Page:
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Library of Congress

A collection of news and information related to Library of Congress published by this site and its partners.

Top Library of Congress Articles

Displaying items 97-108
  • Pete Seeger wielded his 'Hammer' with melodic clarity and civic grace

    Pete Seeger was best known as a folk singer, an archivist and writer, and the purveyor of such beamed-from-the-heavens standards as "We Shall Overcome," "If I Had a Hammer" and "Turn, Turn, Turn." But among the musician's most important roles was one...
  • Hollywood, propaganda and liberal politics

    Hollywood, propaganda and liberal politics
    The legendary media tycoon William Randolph Hearst believed America needed a strongman and that Franklin D. Roosevelt would fit the bill. He ordered his newspapers to support FDR and the New Deal. At his direction, Hearst's political allies rallied around...
  • Folk Music Legend Pete Seeger Dies at 94

    Folk singer Pete Seeger, who established the music as an expression of community, conscience and social justice during a career that spanned eight decades, has died. He was 94. Perhaps more than any performer, Seeger was instrumental in popularizing...
  • Mark Stock's 'Hollywood: Uncovered' paintings hint at mysteries

    Mark Stock's 'Hollywood: Uncovered' paintings hint at mysteries
    As a creator of narrative art, Mark Stock says nothing is more fun than staging a photo shoot for a painting he has yet to make. So when Stock decided to revisit one of his more popular subjects — interpreting the artistic, historical and personal...
  • Mandy Patinkin: Saul survivor

    Mandy Patinkin: Saul survivor
    On the November day he wrapped filming Season 3 of the Showtime drama "Homeland," Mandy Patinkin shed his salt-and-pepper beard and the no-nonsense character who came with it, Saul Berenson. He went bare-cheeked to tackle the other passion of his career:...
  • Pete Seeger, Key Folk Singer to the Masses, Dies at 94

    Folk singer Pete Seeger, who established the music as an expression of community, conscience and social justice during a career that spanned eight decades, died Monday night at New York-Presbyterian Hospital, where he had been for six days. He was 94....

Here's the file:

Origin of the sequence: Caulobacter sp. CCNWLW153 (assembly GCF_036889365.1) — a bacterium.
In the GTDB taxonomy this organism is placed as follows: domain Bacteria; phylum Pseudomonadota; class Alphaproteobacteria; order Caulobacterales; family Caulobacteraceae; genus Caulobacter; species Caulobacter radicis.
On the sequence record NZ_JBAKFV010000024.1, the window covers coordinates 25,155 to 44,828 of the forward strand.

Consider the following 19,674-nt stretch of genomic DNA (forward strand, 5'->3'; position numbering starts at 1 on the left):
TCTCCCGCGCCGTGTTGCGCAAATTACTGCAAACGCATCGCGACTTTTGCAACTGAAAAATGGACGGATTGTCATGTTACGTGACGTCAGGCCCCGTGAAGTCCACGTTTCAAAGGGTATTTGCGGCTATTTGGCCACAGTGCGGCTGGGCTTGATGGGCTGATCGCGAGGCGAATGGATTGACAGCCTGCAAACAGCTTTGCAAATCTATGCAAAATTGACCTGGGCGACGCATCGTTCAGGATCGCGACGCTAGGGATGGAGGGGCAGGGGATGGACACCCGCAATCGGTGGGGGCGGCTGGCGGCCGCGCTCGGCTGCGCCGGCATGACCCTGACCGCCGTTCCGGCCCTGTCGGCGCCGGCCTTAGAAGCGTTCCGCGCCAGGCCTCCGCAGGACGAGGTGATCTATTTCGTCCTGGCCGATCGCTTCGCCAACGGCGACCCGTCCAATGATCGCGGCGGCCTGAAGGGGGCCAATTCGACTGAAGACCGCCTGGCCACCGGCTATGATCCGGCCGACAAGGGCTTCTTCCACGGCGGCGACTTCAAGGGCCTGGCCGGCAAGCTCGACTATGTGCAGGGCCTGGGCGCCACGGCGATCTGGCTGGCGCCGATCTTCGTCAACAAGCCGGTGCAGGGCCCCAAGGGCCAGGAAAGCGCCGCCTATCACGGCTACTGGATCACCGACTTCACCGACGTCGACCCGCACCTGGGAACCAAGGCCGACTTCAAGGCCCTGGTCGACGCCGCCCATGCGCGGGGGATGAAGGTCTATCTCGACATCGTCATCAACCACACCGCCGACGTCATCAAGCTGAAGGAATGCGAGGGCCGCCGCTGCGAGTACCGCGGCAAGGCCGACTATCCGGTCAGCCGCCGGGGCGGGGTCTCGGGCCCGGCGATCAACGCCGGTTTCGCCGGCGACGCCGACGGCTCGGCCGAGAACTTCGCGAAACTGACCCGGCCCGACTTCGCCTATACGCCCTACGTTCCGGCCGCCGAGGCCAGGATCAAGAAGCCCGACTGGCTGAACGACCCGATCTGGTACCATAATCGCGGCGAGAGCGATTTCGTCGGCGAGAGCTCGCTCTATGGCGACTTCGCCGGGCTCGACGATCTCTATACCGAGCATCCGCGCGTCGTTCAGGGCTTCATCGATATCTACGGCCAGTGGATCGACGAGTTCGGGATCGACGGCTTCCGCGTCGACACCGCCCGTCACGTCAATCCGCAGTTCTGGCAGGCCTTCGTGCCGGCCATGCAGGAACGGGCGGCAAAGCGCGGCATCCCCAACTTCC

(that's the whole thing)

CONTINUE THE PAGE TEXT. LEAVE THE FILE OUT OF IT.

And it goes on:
• Sybarite 5 Brings Rock To The Concert Hall

    Sybarite 5 Brings Rock To The Concert Hall
    It's perfectly reasonable to attend a chamber music concert expecting to hear longish, multi-part compositions with complex tonal structures and rich harmonies. I'm talking, of course, about Radiohead's "Paranoid Android" and Led Zeppelin's "Stairway To...
  • Talking turkey and "A Charlie Brown Thanksgiving" with Lee Mendelson

    Talking turkey and "A Charlie Brown Thanksgiving" with Lee Mendelson
    With the Thanksgiving holiday upon us, there's going to be a lot going on in kitchens around the country. But once the turkey has been eaten, and the football has been played, families will be gathering around the television set to watch Charlie Brown and...
  • Bay Psalm Book sells for record $14.2 million in New York auction

    Bay Psalm Book sells for record $14.2 million in New York auction
    Those people who argue that print is dead just don’t understand the business model. A tiny book of psalms, printed in Colonial America in 1640 -- when digital referred to nothing more than fingers and toes -- has been sold for about $14.2 million, a...
  • Library of Congress: 70% of Silent Films Lost

    A research study from the Library of Congress reveals for the first time how many feature films produced by U.S. studios during the silent film era still exist, what condition they're in and where they are located. To no one's surprise, the news is...
  • 'American Hustle' wows N.Y. critics; silent movies fade away

    'American Hustle' wows N.Y. critics; silent movies fade away
    After the coffee. Before digging out some sweaters. The Skinny: You know you are getting old when you don't have the energy for cocktail parties anymore. Of course, the whole getting up at 5:30 a.m to do this may have something to do with my lack of...
  • Library of Congress study sees troubling loss of silent feature films

    Library of Congress study sees troubling loss of silent feature films
    A new study by the Library of Congress reveals some disquieting facts about the country's early film heritage. Of the nearly 11,000 silent feature films that were produced and distributed in the United States from 1912 to 1929, the report says, only 3,...